HIV-1 integrase (IN) inhibitors represent a new class of highly effective anti-AIDS therapeutics. Current FDA-approved IN strand transfer inhibitors (INSTIs) share a common mechanism of action that involves chelation of catalytic divalent metal ions. However, the emergence of IN mutants having reduced sensitivity to these inhibitors underlies efforts to derive agents that antagonize IN function by alternate mechanisms. Integrase along with the 96-residue multifunctional accessory protein, viral protein R (Vpr), are both components of the HIV-1 pre-integration complex (PIC). Coordinated interactions within the PIC are important for viral replication. Herein, we report a 7-mer peptide based on the shortened Vpr (69–75) sequence containing a biotin group and a photo-reactive benzoylphenylalanyl residue, and which exhibits low micromolar IN inhibitory potency. Photo-crosslinking experiments have indicated that the peptide directly binds IN. The peptide does not interfere with IN-DNA interactions or induce higher-order, aberrant IN multimerization, suggesting a mode of action for the peptide that is distinct from clinically used INSTIs and developmental allosteric IN inhibitors. This compact Vpr-derived peptide may serve as a valuable pharmacological tool to identify a potential new pharmacologic site.
Xue Zhi Zhao, Mathieu Métifiot, Evgeny Kiselev, Jacques J. Kessi, Kasthuraiah Maddali, Christophe Marchand, Mamuka Kvaratskhelia, Yves Pommier and Terrence R. Burke Jr. in Molecules, 2018, 23 (8), 1858.
Structure-Guided Optimization of HIV Integrase Strand Transfer Inhibitors
Integrase mutations can reduce the effectiveness of the first-generation FDA-approved integrase strand transfer inhibitors (INSTIs), raltegravir (RAL) and elvitegravir (EVG). The second-generation agent, dolutegravir (DTG), has enjoyed considerable clinical success; however, resistancecausing mutations that diminish the efficacy of DTG have appeared. Our current findings support and extend the substrate envelope concept that broadly effective INSTIs can be designed by filling the envelope defined by the DNA substrates. Previously, we explored 1-hydroxy-2-oxo-1,2-dihydro-1,8-naphthyridine-3-carboxamides as an INSTI scaffold, making a limited set of derivatives, and concluded that broadly effective INSTIs can be developed using this scaffold. Herein, we report an extended investigation of 6-substituents as well the first examples of 7-substituted analogues of this scaffold. While 7-substituents are not well-tolerated, we have identified novel substituents at the 6-position that are highly effective, with the best compound (6p) retaining better efficacy against a broad panel of known INSTI resistant mutants than any analogues we have previously described. View the article.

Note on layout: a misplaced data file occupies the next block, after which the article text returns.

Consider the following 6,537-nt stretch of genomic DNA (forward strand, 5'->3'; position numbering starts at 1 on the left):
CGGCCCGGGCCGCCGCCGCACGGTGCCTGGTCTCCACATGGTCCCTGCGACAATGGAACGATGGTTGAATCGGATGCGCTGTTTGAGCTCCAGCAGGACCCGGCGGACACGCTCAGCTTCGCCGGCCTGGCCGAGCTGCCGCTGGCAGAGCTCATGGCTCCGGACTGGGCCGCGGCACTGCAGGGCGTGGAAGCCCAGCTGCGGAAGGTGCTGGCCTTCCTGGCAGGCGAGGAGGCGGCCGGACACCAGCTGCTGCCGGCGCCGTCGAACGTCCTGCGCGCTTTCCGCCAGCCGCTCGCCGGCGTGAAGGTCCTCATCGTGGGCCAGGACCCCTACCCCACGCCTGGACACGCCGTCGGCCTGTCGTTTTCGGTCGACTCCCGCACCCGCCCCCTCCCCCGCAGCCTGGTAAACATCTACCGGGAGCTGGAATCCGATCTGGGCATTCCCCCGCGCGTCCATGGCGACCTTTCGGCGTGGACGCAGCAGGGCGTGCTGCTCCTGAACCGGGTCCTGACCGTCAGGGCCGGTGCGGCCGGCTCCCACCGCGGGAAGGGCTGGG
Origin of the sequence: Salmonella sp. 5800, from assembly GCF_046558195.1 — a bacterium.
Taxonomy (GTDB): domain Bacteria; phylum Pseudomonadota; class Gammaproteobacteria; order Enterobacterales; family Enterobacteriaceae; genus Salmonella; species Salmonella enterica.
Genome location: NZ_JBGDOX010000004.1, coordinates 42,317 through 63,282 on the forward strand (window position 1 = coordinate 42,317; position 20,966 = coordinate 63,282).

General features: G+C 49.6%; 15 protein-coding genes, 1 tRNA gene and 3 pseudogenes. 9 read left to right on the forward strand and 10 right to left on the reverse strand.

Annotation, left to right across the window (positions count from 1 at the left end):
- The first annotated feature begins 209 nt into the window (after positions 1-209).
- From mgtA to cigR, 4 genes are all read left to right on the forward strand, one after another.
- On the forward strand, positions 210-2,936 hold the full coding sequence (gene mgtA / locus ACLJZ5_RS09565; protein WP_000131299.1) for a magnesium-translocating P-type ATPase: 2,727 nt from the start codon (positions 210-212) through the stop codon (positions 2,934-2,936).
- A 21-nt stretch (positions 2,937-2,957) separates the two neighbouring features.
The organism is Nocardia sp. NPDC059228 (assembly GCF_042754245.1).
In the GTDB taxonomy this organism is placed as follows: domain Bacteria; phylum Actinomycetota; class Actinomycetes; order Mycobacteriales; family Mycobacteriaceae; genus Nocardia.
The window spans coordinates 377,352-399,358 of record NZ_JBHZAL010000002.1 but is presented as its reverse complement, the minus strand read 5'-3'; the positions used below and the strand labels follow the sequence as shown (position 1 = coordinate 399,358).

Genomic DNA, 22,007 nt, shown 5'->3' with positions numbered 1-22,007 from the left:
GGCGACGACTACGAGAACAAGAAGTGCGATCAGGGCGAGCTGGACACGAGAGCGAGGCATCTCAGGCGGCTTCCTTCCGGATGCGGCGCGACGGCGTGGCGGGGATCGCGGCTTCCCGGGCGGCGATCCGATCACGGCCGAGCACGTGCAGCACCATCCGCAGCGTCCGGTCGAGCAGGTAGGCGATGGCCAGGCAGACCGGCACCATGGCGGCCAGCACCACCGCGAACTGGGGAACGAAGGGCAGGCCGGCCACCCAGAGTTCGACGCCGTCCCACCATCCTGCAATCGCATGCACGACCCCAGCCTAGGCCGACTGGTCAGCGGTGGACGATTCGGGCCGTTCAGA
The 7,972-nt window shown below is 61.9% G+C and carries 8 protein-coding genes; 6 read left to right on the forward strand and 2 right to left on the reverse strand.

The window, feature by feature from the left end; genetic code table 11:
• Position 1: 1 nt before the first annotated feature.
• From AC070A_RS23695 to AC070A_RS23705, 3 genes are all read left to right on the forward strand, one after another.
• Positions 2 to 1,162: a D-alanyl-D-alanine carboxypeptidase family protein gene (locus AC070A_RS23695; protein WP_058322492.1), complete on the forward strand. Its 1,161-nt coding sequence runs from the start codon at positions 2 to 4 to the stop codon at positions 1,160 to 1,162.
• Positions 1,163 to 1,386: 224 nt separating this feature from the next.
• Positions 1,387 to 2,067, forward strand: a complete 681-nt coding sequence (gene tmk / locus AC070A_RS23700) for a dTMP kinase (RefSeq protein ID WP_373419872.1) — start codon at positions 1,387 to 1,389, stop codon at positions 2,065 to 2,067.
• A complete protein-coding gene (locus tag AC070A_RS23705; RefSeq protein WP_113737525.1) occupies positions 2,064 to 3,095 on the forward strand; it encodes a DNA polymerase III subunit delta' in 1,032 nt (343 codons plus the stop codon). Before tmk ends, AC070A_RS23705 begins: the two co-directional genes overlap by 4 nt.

Xue Zhi Zhao, Steven J. Smith, Daniel P. Maskell, Mathieu Metífiot, Valerie E. Pye, Katherine Fesen, Christophe Marchand, Yves Pommier, Peter Cherepanov, Stephen H. Hughes, and Terrence R. Burke, Jr. in J. Med. Chem. 2017, 60, 7315-7332.
Application of oxime-diversification to optimize ligand interactions within a cryptic pocket of the polo-like kinase 1 polo-box domain
By a process involving initial screening of a set of 87 aldehydes using an oxime ligation-based strategy, we were able to achieve a several-fold affinity enhancement over one of the most potent previously known polo-like kinase 1 (Plk1) polo-box domain (PBD) binding inhibitors. This improved binding may result by accessing a newly identified auxiliary region proximal to a key hydrophobic cryptic pocket on the surface of the protein. Our findings could have general applicability to the design of PBD-binding antagonists.
Cover design by Joseph Myer
Xue Zhi Zhao, David Hymel and Terrence R. Burke, Jr. in Bioorganic & Medicinal Chemistry Letters, 2016, 26, 5009-5012.
HIV‑1 Integrase Strand Transfer Inhibitors with Reduced Susceptibility to Drug Resistant Mutant Integrases
On the cover: Mutant forms of HIV-1 IN reduce the therapeutic effectiveness of integrase strand transfer inhibitors (INSTIs). The cover figure shows the IN of prototype foamy virus complexed to a novel INSTI (gold) that retains potency against resistant mutants of HIV-1 IN. Overlain are the host and viral DNA substrates (blue and green, respectively), showing substrate mimicry by the inhibitor.